There's nothing quite like the feeling of a sharp, gleaming knife in your hand as you prepare a delicious meal. However, as time goes on, even the best knives can fall victim to the relentless march of rust. Rust not only dulls your blades but also poses health risks as it can contaminate your food. If you've ever pondered the solution to banishing that troublesome rust and bringing your knives back to their original splendor, you're in the right spot.
But fear not. In this guide, we will rescue your knives from the clutches of rust and bring back their sharp, gleaming beauty. So, if you're tired of struggling with rusty knives or simply want to ensure the longevity of your kitchen tools, read on.
6 Methods To Clean Rust Off Of Knife
Removing Rust With Baking Soda
The sodium bicarbonate found in baking soda is useful in removing rust spots. It naturally has an abrasive texture but also neutralizes the acid compounds found in rust. This greatly facilitates the removal of rust stains when using the baking soda method.
- Prepare a baking soda paste by mixing a small quantity of water and baking soda in a small bowl.
- Spread a generous layer of this thick paste onto the knife.
- Utilize a soft cloth or a small brush to massage the paste into the areas with rust gently. You can use steel wool to rub the baking soda onto the knife blade if necessary. However, steel wool can scratch the steel, so be careful and avoid using it on light rust stains.
- Wipe the entire blade clean, wash with dish soap, and dry fully with a towel before storing.
Removing Rust With A Whetstone Rust Eraser
Rust erasers are made by combining rubber with silicone carbide. They are a useful addition to any kitchen because they are small, easy to use, and remove rust spots from knife blades with minimal damage to the metal.
- Prep the rust eraser by soaking it in water for 5 minutes.
- Rub the rust eraser over the rusted areas, scrubbing in the same direction as the grain of the blade of your knife.
- If the rust eraser block dries out while you scrub, set it in the water again momentarily.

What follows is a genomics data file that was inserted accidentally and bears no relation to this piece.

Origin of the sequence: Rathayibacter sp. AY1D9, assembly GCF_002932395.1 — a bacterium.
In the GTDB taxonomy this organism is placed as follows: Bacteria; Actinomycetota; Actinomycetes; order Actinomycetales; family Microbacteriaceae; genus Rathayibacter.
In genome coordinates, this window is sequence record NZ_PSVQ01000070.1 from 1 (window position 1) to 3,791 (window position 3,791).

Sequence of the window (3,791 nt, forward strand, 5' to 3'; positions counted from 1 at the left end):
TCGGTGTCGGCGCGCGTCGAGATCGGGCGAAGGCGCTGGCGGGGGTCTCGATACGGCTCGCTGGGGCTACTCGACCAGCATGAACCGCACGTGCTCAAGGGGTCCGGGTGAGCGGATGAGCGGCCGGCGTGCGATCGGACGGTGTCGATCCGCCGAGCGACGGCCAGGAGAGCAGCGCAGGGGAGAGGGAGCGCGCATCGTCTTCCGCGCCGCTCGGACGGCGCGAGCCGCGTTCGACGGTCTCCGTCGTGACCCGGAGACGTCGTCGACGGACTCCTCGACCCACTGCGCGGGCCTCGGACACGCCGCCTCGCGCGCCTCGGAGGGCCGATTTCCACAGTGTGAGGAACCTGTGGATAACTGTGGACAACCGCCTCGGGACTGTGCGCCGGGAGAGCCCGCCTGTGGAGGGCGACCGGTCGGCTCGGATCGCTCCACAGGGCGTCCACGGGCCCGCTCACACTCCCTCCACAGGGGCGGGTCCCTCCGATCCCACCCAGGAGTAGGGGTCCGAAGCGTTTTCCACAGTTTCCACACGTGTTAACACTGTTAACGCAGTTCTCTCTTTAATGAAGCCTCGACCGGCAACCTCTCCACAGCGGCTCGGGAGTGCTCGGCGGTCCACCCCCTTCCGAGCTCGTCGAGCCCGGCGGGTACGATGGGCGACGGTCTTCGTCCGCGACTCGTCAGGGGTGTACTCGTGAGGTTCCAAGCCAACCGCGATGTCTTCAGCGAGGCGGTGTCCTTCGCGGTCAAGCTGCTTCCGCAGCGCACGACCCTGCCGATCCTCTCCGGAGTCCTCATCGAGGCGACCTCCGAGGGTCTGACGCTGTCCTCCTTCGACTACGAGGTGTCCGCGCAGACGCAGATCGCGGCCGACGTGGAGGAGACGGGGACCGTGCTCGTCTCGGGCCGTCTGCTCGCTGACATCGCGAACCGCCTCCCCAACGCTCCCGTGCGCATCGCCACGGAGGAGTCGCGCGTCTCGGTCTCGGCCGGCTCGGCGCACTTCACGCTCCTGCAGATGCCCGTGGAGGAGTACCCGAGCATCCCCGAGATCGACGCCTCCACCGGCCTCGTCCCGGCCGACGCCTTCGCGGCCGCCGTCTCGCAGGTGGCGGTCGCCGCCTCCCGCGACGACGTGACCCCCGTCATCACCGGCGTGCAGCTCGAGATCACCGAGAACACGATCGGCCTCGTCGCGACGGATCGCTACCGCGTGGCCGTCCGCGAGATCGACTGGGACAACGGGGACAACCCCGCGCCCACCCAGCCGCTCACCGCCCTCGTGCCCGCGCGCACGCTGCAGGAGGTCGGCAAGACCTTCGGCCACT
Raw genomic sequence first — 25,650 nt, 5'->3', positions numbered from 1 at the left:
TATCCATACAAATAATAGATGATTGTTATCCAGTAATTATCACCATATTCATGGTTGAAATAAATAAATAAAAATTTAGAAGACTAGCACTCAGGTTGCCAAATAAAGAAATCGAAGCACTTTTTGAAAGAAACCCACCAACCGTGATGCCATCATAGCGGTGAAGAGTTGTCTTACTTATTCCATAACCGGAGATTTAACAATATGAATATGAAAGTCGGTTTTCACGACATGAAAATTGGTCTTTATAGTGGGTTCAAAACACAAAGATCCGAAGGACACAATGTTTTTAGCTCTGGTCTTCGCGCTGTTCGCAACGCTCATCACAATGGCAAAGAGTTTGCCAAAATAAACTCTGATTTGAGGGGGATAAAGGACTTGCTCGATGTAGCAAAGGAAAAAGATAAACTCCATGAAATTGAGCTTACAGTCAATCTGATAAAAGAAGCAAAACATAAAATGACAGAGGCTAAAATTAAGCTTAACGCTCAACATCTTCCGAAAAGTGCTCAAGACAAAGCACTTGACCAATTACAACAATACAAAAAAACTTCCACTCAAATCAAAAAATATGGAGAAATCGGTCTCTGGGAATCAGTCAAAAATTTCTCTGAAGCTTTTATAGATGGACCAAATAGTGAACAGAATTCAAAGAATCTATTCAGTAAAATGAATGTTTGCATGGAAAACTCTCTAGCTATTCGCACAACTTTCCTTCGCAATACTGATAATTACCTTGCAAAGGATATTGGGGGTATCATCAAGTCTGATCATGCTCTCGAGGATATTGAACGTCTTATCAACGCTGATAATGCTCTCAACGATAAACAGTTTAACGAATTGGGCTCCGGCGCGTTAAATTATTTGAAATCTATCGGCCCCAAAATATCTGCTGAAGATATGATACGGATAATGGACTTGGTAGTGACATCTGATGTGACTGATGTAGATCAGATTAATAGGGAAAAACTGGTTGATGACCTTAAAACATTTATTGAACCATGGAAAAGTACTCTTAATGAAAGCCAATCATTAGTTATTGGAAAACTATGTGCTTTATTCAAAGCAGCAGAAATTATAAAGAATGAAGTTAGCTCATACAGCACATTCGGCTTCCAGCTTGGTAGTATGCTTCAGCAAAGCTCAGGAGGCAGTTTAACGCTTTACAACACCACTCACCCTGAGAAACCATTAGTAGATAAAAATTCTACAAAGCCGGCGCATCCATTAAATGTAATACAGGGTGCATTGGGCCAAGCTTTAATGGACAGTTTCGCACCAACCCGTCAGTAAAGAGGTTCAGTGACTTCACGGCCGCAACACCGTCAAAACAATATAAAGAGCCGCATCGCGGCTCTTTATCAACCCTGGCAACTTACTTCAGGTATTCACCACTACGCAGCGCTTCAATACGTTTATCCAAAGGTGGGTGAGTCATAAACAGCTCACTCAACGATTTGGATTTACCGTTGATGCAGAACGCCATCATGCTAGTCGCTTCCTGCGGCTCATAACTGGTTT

- Wipe the knife blade clean, wash with dish soap, rinse, and dry fully before storing.
Removing Rust Using Citric Acid
Lemon juice is a concentrated form of citric acid and works great at cleaning rusty knives. It's particularly effective if used in conjunction with the baking soda method!
- When making the baking soda paste, use lemon juice instead of water.
- Alternatively, cut a lemon in half and sprinkle it with baking soda.
- Rub either the baking soda paste or the cut lemon on the rusty knife.
- Wash the knife with dish soap, rinse, and dry with a towel for storing.
Removing Rust Using Vegetables
This method is surprising in its effectiveness! The potato method takes advantage of the natural oxalic acid found in potatoes to eat away at the rust spots. Onions also serve the same purpose, using sulphonic acid.
- Stab the rusted blade of your knife into either a potato or onion. Ensure that the vegetable covers all of the rust stains.
- Leave the knife in the vegetable overnight.
- Remove the knife the following day, scrub with dish soap and a soft sponge, rinse, and dry fully before storing.
Removing Rust Using Vinegar
White vinegar contains acetic acid to clean rust spots off of a knife.
- Submerge the knife blade in white vinegar. This is perhaps best done by filling a tall cup with vinegar and setting the knife inside it or using a tray.
- Let the knife soak in the vinegar for at least 5 minutes.
- Rub down the knife with a clean rag, wash using dish soap, and dry fully before storing.
Remove Rust Using Lemon
Lemon juice is another acidic option if you prefer a more natural approach.